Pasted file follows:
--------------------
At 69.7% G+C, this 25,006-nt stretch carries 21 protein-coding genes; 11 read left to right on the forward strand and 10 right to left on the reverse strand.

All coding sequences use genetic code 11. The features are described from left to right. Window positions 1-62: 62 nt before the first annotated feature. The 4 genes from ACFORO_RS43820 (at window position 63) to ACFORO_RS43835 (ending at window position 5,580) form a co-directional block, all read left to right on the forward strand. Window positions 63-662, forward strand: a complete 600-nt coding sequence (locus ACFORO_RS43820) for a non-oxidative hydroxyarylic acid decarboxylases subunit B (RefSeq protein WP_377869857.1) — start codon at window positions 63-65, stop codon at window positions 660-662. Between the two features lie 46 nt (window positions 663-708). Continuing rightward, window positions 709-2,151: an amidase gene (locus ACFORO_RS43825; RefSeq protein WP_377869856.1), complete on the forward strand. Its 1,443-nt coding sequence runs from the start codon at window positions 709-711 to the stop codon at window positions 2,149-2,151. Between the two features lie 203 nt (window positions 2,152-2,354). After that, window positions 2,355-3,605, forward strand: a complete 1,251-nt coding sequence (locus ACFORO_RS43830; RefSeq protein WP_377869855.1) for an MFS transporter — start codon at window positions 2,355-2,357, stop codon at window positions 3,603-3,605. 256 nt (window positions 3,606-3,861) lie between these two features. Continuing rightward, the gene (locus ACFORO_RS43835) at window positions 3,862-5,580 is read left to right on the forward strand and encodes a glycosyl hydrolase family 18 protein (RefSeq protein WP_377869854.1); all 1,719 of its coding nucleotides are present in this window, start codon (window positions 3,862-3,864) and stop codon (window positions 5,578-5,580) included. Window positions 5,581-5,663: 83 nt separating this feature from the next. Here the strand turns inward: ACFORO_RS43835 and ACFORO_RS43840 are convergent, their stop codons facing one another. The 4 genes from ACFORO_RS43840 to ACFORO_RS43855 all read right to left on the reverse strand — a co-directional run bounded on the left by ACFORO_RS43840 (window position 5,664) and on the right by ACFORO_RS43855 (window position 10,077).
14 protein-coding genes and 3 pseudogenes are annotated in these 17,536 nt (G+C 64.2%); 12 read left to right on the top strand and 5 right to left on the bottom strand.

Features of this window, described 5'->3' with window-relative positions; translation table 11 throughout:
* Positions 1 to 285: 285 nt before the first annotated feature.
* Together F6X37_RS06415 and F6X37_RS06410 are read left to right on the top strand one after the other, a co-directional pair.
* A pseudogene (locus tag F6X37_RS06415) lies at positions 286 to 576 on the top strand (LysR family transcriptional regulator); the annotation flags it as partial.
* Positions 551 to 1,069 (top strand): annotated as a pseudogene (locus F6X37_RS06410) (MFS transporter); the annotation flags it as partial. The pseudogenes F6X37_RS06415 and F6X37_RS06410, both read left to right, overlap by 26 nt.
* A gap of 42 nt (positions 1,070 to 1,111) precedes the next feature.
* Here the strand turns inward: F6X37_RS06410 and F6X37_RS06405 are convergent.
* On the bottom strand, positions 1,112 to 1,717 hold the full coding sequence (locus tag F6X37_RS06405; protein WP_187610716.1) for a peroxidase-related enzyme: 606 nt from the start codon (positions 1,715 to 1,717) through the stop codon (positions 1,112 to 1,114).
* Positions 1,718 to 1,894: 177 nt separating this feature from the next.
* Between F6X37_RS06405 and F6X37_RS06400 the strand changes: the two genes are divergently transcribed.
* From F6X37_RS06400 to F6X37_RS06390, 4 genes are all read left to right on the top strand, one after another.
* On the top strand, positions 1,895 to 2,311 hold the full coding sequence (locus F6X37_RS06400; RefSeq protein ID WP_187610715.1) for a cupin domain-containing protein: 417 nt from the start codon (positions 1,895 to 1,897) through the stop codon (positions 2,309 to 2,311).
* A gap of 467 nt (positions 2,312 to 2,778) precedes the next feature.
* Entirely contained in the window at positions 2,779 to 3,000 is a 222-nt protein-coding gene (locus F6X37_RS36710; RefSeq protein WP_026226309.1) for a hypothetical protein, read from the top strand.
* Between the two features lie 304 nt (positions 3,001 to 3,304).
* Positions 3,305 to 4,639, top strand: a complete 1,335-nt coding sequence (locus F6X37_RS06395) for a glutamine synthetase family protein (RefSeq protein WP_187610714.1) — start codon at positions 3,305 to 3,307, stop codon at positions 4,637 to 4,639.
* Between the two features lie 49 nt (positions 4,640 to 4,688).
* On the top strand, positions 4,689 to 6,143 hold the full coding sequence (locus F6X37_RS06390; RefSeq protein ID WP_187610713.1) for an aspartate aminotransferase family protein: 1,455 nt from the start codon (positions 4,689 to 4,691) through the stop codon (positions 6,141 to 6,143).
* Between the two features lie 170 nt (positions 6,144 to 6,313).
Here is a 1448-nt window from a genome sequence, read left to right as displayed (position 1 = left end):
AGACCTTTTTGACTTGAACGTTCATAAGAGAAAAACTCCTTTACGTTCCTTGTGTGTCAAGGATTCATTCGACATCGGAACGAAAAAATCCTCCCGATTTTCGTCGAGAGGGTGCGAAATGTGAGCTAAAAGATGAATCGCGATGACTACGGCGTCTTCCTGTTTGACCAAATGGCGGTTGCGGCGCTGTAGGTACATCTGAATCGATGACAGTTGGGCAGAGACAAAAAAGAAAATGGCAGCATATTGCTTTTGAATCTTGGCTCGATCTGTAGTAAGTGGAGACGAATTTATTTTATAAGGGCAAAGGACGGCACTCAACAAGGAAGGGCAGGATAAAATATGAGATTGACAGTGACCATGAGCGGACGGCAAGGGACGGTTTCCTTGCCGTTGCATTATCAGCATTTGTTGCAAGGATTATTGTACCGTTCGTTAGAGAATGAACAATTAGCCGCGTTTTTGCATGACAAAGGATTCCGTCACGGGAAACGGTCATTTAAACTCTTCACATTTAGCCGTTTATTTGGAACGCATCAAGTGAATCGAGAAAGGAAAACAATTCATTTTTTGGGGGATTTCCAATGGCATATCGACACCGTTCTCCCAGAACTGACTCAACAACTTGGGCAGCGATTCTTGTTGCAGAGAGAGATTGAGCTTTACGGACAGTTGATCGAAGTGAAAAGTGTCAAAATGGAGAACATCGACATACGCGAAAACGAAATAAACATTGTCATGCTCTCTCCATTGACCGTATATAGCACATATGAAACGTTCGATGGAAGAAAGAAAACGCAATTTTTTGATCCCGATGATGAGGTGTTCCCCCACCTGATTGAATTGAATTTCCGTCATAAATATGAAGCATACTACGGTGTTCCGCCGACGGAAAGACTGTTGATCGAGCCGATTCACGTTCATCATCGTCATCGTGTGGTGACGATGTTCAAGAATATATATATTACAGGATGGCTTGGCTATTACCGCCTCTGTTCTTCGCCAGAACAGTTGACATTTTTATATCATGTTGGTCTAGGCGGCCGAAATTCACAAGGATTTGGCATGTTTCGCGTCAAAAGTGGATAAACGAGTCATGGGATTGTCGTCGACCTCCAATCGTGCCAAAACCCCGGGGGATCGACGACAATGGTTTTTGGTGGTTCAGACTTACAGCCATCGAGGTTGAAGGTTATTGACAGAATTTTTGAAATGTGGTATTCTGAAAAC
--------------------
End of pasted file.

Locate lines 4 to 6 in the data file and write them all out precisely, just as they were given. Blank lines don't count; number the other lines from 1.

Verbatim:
Features of this window, described 5'->3' with window-relative positions; translation table 11 throughout:
* Positions 1 to 285: 285 nt before the first annotated feature.
* Together F6X37_RS06415 and F6X37_RS06410 are read left to right on the top strand one after the other, a co-directional pair.